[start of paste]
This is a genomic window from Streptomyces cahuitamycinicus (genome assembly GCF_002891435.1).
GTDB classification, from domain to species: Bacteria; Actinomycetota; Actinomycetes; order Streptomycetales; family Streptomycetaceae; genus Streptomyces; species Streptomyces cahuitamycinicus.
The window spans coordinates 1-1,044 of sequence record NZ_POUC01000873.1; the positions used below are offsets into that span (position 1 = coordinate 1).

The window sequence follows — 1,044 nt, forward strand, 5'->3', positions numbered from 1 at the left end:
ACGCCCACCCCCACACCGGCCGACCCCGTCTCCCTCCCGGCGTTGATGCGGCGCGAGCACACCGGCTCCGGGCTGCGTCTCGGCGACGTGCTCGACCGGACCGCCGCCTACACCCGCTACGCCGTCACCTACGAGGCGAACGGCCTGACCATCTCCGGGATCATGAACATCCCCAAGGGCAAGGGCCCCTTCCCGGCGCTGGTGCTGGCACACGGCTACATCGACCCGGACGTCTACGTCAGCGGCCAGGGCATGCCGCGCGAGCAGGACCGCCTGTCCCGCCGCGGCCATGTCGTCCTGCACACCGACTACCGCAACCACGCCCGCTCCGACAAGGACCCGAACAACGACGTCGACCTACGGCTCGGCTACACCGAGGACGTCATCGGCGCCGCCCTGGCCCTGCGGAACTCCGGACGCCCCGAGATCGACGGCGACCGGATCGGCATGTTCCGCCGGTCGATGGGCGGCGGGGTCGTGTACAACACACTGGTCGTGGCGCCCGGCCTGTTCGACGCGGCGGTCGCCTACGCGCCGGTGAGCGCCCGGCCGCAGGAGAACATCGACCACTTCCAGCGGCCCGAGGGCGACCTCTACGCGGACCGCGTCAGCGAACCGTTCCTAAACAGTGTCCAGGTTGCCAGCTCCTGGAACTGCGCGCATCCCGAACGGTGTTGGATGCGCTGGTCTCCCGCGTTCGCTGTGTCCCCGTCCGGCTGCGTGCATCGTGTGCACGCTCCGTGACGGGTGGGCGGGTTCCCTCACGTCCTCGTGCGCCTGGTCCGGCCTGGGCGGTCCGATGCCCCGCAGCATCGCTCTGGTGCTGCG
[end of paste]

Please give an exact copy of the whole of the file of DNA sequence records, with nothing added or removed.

This is a genomic window from Streptomyces cahuitamycinicus (genome assembly GCF_002891435.1).
GTDB classification, from domain to species: Bacteria; Actinomycetota; Actinomycetes; order Streptomycetales; family Streptomycetaceae; genus Streptomyces; species Streptomyces cahuitamycinicus.
The window spans coordinates 1-1,044 of sequence record NZ_POUC01000873.1; the positions used below are offsets into that span (position 1 = coordinate 1).

The window sequence follows — 1,044 nt, forward strand, 5'->3', positions numbered from 1 at the left end:
ACGCCCACCCCCACACCGGCCGACCCCGTCTCCCTCCCGGCGTTGATGCGGCGCGAGCACACCGGCTCCGGGCTGCGTCTCGGCGACGTGCTCGACCGGACCGCCGCCTACACCCGCTACGCCGTCACCTACGAGGCGAACGGCCTGACCATCTCCGGGATCATGAACATCCCCAAGGGCAAGGGCCCCTTCCCGGCGCTGGTGCTGGCACACGGCTACATCGACCCGGACGTCTACGTCAGCGGCCAGGGCATGCCGCGCGAGCAGGACCGCCTGTCCCGCCGCGGCCATGTCGTCCTGCACACCGACTACCGCAACCACGCCCGCTCCGACAAGGACCCGAACAACGACGTCGACCTACGGCTCGGCTACACCGAGGACGTCATCGGCGCCGCCCTGGCCCTGCGGAACTCCGGACGCCCCGAGATCGACGGCGACCGGATCGGCATGTTCCGCCGGTCGATGGGCGGCGGGGTCGTGTACAACACACTGGTCGTGGCGCCCGGCCTGTTCGACGCGGCGGTCGCCTACGCGCCGGTGAGCGCCCGGCCGCAGGAGAACATCGACCACTTCCAGCGGCCCGAGGGCGACCTCTACGCGGACCGCGTCAGCGAACCGTTCCTAAACAGTGTCCAGGTTGCCAGCTCCTGGAACTGCGCGCATCCCGAACGGTGTTGGATGCGCTGGTCTCCCGCGTTCGCTGTGTCCCCGTCCGGCTGCGTGCATCGTGTGCACGCTCCGTGACGGGTGGGCGGGTTCCCTCACGTCCTCGTGCGCCTGGTCCGGCCTGGGCGGTCCGATGCCCCGCAGCATCGCTCTGGTGCTGCG